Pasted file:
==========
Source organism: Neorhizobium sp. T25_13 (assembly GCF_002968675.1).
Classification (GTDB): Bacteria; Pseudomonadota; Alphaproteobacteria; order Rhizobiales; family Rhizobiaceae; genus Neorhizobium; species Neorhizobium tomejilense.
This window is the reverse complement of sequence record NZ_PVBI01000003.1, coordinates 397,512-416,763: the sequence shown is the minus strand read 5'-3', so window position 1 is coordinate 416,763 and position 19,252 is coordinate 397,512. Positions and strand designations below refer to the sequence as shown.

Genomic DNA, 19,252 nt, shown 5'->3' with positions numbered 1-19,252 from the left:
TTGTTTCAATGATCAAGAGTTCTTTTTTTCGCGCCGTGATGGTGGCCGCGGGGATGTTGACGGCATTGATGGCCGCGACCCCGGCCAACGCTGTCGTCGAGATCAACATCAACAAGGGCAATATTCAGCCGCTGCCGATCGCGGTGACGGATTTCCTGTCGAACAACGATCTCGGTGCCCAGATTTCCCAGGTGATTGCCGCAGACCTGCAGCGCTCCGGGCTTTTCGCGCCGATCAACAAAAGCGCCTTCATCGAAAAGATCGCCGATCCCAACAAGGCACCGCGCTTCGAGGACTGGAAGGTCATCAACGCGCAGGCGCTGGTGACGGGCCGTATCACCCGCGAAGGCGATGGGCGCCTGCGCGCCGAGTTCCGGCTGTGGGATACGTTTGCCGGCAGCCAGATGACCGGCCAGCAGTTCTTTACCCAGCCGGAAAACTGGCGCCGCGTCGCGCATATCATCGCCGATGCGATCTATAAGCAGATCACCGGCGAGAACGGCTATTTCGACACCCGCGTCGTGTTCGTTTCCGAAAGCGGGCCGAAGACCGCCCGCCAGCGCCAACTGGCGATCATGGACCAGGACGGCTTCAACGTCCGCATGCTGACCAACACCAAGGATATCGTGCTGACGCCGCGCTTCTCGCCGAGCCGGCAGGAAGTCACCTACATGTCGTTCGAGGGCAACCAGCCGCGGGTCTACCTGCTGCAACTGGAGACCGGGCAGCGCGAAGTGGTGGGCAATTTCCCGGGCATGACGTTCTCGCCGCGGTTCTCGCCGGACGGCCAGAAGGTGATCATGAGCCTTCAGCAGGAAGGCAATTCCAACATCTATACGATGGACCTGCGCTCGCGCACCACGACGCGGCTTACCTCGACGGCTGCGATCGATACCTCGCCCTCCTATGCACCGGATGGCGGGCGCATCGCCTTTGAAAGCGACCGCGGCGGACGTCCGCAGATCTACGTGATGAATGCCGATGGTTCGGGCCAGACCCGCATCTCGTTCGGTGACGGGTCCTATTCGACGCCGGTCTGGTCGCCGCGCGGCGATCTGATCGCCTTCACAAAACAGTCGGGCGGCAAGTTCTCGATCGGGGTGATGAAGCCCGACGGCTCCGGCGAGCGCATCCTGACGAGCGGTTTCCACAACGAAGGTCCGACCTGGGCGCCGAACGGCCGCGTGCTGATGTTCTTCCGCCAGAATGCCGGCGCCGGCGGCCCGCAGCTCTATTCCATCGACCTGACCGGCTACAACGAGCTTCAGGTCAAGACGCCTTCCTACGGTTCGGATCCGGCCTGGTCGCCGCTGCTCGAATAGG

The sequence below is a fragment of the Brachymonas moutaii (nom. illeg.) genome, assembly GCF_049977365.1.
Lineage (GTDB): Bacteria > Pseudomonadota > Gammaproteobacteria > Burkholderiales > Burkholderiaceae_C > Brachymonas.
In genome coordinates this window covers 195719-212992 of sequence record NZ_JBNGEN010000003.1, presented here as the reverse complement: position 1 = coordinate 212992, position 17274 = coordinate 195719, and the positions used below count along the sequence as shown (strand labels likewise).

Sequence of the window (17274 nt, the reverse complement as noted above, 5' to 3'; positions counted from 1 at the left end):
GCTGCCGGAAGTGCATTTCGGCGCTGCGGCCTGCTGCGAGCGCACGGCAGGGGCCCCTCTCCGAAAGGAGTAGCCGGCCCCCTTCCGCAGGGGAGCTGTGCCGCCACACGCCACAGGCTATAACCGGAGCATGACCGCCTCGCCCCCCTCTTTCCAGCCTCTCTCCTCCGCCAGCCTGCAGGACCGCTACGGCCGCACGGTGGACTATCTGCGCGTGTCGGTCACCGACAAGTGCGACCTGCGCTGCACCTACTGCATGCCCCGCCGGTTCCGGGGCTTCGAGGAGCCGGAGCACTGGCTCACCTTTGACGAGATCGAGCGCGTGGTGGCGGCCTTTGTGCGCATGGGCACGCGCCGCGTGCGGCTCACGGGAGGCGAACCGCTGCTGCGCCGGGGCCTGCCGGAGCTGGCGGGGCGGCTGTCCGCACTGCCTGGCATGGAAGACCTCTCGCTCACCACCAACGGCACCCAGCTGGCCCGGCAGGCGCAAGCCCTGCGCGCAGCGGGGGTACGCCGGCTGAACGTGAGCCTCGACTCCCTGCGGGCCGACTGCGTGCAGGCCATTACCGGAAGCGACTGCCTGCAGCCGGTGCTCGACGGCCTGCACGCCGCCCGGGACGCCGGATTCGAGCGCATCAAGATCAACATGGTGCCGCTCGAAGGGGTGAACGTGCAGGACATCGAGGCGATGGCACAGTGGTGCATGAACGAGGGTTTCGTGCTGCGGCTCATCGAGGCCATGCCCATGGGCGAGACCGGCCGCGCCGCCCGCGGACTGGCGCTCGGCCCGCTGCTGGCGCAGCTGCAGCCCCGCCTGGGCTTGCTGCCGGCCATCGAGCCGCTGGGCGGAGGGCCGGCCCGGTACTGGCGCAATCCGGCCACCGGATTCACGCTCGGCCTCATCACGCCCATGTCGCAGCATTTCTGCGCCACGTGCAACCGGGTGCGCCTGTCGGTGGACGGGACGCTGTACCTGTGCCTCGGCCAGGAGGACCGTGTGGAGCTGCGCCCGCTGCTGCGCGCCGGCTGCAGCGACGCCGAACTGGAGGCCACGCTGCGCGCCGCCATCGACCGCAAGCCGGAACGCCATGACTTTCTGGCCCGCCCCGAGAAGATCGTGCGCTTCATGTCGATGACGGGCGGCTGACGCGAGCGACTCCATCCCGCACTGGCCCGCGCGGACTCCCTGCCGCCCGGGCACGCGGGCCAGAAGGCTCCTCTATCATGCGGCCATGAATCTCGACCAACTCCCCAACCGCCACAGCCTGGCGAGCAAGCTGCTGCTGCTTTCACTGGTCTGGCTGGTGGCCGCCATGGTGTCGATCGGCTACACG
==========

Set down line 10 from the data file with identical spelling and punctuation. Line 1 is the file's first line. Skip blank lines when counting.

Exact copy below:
GCTGCCGGAAGTGCATTTCGGCGCTGCGGCCTGCTGCGAGCGCACGGCAGGGGCCCCTCTCCGAAAGGAGTAGCCGGCCCCCTTCCGCAGGGGAGCTGTGCCGCCACACGCCACAGGCTATAACCGGAGCATGACCGCCTCGCCCCCCTCTTTCCAGCCTCTCTCCTCCGCCAGCCTGCAGGACCGCTACGGCCGCACGGTGGACTATCTGCGCGTGTCGGTCACCGACAAGTGCGACCTGCGCTGCACCTACTGCATGCCCCGCCGGTTCCGGGGCTTCGAGGAGCCGGAGCACTGGCTCACCTTTGACGAGATCGAGCGCGTGGTGGCGGCCTTTGTGCGCATGGGCACGCGCCGCGTGCGGCTCACGGGAGGCGAACCGCTGCTGCGCCGGGGCCTGCCGGAGCTGGCGGGGCGGCTGTCCGCACTGCCTGGCATGGAAGACCTCTCGCTCACCACCAACGGCACCCAGCTGGCCCGGCAGGCGCAAGCCCTGCGCGCAGCGGGGGTACGCCGGCTGAACGTGAGCCTCGACTCCCTGCGGGCCGACTGCGTGCAGGCCATTACCGGAAGCGACTGCCTGCAGCCGGTGCTCGACGGCCTGCACGCCGCCCGGGACGCCGGATTCGAGCGCATCAAGATCAACATGGTGCCGCTCGAAGGGGTGAACGTGCAGGACATCGAGGCGATGGCACAGTGGTGCATGAACGAGGGTTTCGTGCTGCGGCTCATCGAGGCCATGCCCATGGGCGAGACCGGCCGCGCCGCCCGCGGACTGGCGCTCGGCCCGCTGCTGGCGCAGCTGCAGCCCCGCCTGGGCTTGCTGCCGGCCATCGAGCCGCTGGGCGGAGGGCCGGCCCGGTACTGGCGCAATCCGGCCACCGGATTCACGCTCGGCCTCATCACGCCCATGTCGCAGCATTTCTGCGCCACGTGCAACCGGGTGCGCCTGTCGGTGGACGGGACGCTGTACCTGTGCCTCGGCCAGGAGGACCGTGTGGAGCTGCGCCCGCTGCTGCGCGCCGGCTGCAGCGACGCCGAACTGGAGGCCACGCTGCGCGCCGCCATCGACCGCAAGCCGGAACGCCATGACTTTCTGGCCCGCCCCGAGAAGATCGTGCGCTTCATGTCGATGACGGGCGGCTGACGCGAGCGACTCCATCCCGCACTGGCCCGCGCGGACTCCCTGCCGCCCGGGCACGCGGGCCAGAAGGCTCCTCTATCATGCGGCCATGAATCTCGACCAACTCCCCAACCGCCACAGCCTGGCGAGCAAGCTGCTGCTGCTTTCACTGGTCTGGCTGGTGGCCGCCATGGTGTCGATCGGCTACACG